Now imagine passing such a store (or two) every single day on the way home from 4th grade. The candy store is where I fell in love with Swedish Fish and dried pineapple rings.

Sword Fights In The Snow

In the winter time, the city would mostly shut down to all but local business. The tourists would leave and the city would transform. Some stores would close until spring. This left much of the city open to exploration to the local kids while not under watchful adult eyes.

Garden between the Teller House and the Opera House.

Between the Opera House and the Teller House there was a garden with a steep path and intermittent stairs leading up to the top of the hill and the street behind the buildings. The actual purpose of the garden is probably historical and as I recall there were those little metal plaques describing one thing or another on the way up the hill.

Boys of a certain age didn’t see the garden at all, instead we saw it as a place to chase one another with sticks as swords… fighting imaginary battles up the hill.

Train Robberies

During the summer time Central City had a train that tourists would ride for a fee. In the winter time the train was not used and sat in the same location. Put up and mostly ignored until summer, the train itself became a destination for the local kids. It didn’t really matter that it was sitting still. In fact, it was probably best that it was since we often climbed up on the engine imagining ourselves engineers. We took turns being the robbers boarding the train and jumping between the cars and even on the roof of some. Likely mom and dad would not have been as thrilled as we were.

One year the window to the last car was left open. The open window allowed skinny children to climb to the top of the car, slide down the side, into the window and then into the closed up car. Turns out, the window led to a “bathroom” on the caboose and that the toilet was just a bench seat with a hole leading down onto the track below. This was an amazing scientific find and one shared far and wide with wide-eyed friends.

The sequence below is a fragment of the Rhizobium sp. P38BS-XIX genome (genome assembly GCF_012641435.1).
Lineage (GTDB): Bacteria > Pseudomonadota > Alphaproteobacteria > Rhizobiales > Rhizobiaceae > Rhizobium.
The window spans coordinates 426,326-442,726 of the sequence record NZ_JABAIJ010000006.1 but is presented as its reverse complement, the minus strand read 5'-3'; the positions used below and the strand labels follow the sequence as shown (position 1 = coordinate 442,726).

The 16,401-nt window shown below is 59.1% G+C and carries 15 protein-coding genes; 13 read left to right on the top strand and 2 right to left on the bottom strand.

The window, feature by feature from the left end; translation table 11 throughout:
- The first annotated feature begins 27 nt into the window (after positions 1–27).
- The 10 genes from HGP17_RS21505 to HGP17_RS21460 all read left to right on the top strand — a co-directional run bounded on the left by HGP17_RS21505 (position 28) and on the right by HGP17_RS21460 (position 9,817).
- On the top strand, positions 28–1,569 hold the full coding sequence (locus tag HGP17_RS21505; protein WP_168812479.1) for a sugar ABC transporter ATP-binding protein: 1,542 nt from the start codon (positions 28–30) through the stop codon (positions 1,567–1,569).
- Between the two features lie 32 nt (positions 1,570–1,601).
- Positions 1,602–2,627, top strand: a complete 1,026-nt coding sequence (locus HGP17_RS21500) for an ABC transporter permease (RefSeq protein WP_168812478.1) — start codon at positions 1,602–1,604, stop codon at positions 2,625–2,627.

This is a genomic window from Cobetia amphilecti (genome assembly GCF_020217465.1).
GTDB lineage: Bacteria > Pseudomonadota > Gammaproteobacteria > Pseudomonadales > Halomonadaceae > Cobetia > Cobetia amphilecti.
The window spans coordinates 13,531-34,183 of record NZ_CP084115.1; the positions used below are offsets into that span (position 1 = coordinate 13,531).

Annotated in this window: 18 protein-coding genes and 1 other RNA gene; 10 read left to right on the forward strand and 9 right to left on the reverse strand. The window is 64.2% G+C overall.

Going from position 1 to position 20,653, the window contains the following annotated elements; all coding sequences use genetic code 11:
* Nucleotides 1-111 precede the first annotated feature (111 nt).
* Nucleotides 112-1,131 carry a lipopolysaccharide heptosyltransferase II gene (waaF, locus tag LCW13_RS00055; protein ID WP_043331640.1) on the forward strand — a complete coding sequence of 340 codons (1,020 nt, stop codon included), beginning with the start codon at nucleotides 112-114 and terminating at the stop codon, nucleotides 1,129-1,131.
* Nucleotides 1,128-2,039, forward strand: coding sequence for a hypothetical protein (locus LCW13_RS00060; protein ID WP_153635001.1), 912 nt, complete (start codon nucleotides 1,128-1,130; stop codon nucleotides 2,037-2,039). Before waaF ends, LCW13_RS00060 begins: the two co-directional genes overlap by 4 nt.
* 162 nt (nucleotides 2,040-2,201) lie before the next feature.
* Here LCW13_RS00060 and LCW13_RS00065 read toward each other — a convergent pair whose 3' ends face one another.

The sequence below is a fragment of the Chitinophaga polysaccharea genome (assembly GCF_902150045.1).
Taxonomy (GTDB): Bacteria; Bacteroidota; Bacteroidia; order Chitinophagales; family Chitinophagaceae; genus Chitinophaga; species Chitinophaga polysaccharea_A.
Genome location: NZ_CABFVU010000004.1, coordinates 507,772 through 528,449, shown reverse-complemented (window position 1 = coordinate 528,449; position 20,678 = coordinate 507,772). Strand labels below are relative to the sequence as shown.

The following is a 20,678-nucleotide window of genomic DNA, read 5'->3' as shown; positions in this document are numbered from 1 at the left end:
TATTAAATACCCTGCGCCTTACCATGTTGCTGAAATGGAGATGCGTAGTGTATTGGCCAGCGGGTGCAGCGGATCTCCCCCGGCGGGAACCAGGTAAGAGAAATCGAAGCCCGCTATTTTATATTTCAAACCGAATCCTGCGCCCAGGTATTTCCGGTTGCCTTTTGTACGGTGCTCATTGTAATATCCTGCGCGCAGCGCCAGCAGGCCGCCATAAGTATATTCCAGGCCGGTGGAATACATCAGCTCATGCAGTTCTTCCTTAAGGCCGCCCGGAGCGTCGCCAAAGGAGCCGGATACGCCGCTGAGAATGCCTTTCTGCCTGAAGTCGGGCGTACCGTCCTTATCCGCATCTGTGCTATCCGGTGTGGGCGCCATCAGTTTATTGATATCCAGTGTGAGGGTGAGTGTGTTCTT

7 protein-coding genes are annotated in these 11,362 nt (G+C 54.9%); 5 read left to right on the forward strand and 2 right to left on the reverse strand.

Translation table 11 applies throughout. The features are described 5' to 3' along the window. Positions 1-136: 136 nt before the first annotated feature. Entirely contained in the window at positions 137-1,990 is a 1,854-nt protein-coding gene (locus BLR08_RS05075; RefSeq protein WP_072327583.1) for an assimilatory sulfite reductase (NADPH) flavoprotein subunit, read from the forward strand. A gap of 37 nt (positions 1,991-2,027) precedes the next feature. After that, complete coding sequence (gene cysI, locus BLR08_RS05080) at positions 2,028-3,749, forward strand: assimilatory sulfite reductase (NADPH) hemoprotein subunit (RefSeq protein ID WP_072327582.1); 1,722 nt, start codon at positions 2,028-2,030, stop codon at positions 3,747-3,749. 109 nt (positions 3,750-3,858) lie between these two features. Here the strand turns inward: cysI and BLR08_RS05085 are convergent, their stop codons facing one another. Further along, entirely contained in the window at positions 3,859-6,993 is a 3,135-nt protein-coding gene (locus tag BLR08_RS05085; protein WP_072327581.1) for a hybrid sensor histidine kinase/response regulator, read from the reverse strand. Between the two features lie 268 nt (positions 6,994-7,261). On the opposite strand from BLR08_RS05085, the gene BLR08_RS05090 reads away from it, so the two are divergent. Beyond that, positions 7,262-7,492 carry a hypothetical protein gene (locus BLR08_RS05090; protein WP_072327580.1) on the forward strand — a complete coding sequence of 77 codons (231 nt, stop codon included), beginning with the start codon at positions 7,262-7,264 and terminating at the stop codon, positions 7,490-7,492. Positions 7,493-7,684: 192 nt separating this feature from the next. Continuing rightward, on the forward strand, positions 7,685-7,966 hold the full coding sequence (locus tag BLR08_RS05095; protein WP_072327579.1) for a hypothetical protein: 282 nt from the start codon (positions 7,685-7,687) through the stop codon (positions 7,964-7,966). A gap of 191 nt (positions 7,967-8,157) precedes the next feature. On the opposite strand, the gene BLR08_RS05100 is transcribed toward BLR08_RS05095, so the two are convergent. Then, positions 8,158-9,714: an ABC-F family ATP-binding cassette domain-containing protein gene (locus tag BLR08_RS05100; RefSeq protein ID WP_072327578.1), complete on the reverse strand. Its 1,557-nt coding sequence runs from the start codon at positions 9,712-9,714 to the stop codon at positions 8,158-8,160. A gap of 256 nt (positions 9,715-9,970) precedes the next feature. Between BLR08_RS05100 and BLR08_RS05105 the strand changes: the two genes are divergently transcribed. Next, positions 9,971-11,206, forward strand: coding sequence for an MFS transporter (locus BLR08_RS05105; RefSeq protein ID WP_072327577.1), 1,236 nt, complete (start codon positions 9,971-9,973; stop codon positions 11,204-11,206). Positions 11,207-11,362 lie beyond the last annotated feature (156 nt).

Shortcuts Between Buildings

The city itself is nestled in a little valley between hills. So anything not literally on the main road through the city was on a hill above. When I first moved to Central I was tickled by the fact that the streets up the hill were named 1st High, 2nd High, 3rd High and 4th High Streets.

Much of the city itself has stairways leading up from the main street to the street behind it. The stairways were often made of wood and are really a combination of boardwalk and stairway depending on the location. When you are a kid the only way to get from point A to point B was often by foot. So we knew where ALL of the stairways were and which were the quickest.

Sometimes though, the stairs were ill placed and we would take or create short-cuts between locations. Back then there was a space between the Fire Station and the building next to it. It was no more than two feet wide (probably less), but that is plenty of room for skinny boys to slip through. So we would start on East 1st High, climb down the hill that was directly behind the Fire Station, then squeeze between the wall and pop out right onto the street in a section of town not serviced by stairs.

Sliding Down Tailings

Mine tailings are essentially everything that was dug out of the ground in search of gold. In certain types of mining operations this creates a tailing pile or to uninformed what looks like a giant anthill on the side of the mountain. To young children it is a great place to slide down on your butt and for mothers a source of never ending dirt in the laundry.

In those days there was a HUGE tailing pile between Spring Street and what is now known as Central City Parkway. That huge pile was cut into two sections of what we locals at the time called the free parking lot. There was an upper and lower section and tourists could park there free naturally. It was a bit of a walk from either lot to the main portion of the city, but there was a shorter way and that was to slide down the pile of dirt.

During my first visit to Central City before we moved into the Sauer House, this tailing pile / parking lot was my favorite part of the stay.

Raking Rocks And Watering The Floor

The first winter in the Cabin wasn’t really “in” the cabin at all, but kind of under it.  Since we only got two of the vertical log walls (mostly) up before the winter really hit, we had to live in the basement all winter.